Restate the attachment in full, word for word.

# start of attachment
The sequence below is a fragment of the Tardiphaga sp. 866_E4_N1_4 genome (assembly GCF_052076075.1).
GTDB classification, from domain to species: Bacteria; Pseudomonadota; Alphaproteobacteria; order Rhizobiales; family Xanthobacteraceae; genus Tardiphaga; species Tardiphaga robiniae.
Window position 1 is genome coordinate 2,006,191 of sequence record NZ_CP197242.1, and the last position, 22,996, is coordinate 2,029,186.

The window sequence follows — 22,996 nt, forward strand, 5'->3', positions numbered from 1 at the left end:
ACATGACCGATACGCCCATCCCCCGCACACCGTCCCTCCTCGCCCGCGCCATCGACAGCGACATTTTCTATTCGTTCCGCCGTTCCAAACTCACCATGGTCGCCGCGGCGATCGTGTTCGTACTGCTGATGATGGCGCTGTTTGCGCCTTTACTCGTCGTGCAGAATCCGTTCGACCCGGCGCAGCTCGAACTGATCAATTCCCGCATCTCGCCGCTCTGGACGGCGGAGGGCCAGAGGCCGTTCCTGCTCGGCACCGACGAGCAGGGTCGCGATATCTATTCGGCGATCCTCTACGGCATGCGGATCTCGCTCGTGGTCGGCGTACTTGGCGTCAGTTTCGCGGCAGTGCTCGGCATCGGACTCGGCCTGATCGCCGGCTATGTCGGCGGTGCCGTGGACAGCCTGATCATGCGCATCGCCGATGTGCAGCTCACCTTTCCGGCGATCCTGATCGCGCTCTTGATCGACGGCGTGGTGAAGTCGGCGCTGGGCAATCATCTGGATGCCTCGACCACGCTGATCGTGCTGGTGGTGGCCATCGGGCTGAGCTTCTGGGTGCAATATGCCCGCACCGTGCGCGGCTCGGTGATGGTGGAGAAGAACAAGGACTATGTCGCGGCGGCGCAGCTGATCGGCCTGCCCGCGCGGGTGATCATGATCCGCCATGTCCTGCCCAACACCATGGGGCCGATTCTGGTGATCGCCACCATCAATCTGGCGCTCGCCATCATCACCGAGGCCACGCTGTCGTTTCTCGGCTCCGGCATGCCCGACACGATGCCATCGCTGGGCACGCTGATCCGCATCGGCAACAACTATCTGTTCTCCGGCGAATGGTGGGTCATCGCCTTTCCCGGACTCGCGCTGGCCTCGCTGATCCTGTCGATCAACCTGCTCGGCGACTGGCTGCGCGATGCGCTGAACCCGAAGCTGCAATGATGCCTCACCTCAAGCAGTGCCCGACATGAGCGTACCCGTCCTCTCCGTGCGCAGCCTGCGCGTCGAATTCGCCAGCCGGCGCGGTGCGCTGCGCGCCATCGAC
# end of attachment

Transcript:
The sequence below is a fragment of the Tardiphaga sp. 866_E4_N1_4 genome (assembly GCF_052076075.1).
GTDB classification, from domain to species: Bacteria; Pseudomonadota; Alphaproteobacteria; order Rhizobiales; family Xanthobacteraceae; genus Tardiphaga; species Tardiphaga robiniae.
Window position 1 is genome coordinate 2,006,191 of sequence record NZ_CP197242.1, and the last position, 22,996, is coordinate 2,029,186.

The window sequence follows — 22,996 nt, forward strand, 5'->3', positions numbered from 1 at the left end:
ACATGACCGATACGCCCATCCCCCGCACACCGTCCCTCCTCGCCCGCGCCATCGACAGCGACATTTTCTATTCGTTCCGCCGTTCCAAACTCACCATGGTCGCCGCGGCGATCGTGTTCGTACTGCTGATGATGGCGCTGTTTGCGCCTTTACTCGTCGTGCAGAATCCGTTCGACCCGGCGCAGCTCGAACTGATCAATTCCCGCATCTCGCCGCTCTGGACGGCGGAGGGCCAGAGGCCGTTCCTGCTCGGCACCGACGAGCAGGGTCGCGATATCTATTCGGCGATCCTCTACGGCATGCGGATCTCGCTCGTGGTCGGCGTACTTGGCGTCAGTTTCGCGGCAGTGCTCGGCATCGGACTCGGCCTGATCGCCGGCTATGTCGGCGGTGCCGTGGACAGCCTGATCATGCGCATCGCCGATGTGCAGCTCACCTTTCCGGCGATCCTGATCGCGCTCTTGATCGACGGCGTGGTGAAGTCGGCGCTGGGCAATCATCTGGATGCCTCGACCACGCTGATCGTGCTGGTGGTGGCCATCGGGCTGAGCTTCTGGGTGCAATATGCCCGCACCGTGCGCGGCTCGGTGATGGTGGAGAAGAACAAGGACTATGTCGCGGCGGCGCAGCTGATCGGCCTGCCCGCGCGGGTGATCATGATCCGCCATGTCCTGCCCAACACCATGGGGCCGATTCTGGTGATCGCCACCATCAATCTGGCGCTCGCCATCATCACCGAGGCCACGCTGTCGTTTCTCGGCTCCGGCATGCCCGACACGATGCCATCGCTGGGCACGCTGATCCGCATCGGCAACAACTATCTGTTCTCCGGCGAATGGTGGGTCATCGCCTTTCCCGGACTCGCGCTGGCCTCGCTGATCCTGTCGATCAACCTGCTCGGCGACTGGCTGCGCGATGCGCTGAACCCGAAGCTGCAATGATGCCTCACCTCAAGCAGTGCCCGACATGAGCGTACCCGTCCTCTCCGTGCGCAGCCTGCGCGTCGAATTCGCCAGCCGGCGCGGTGCGCTGCGCGCCATCGAC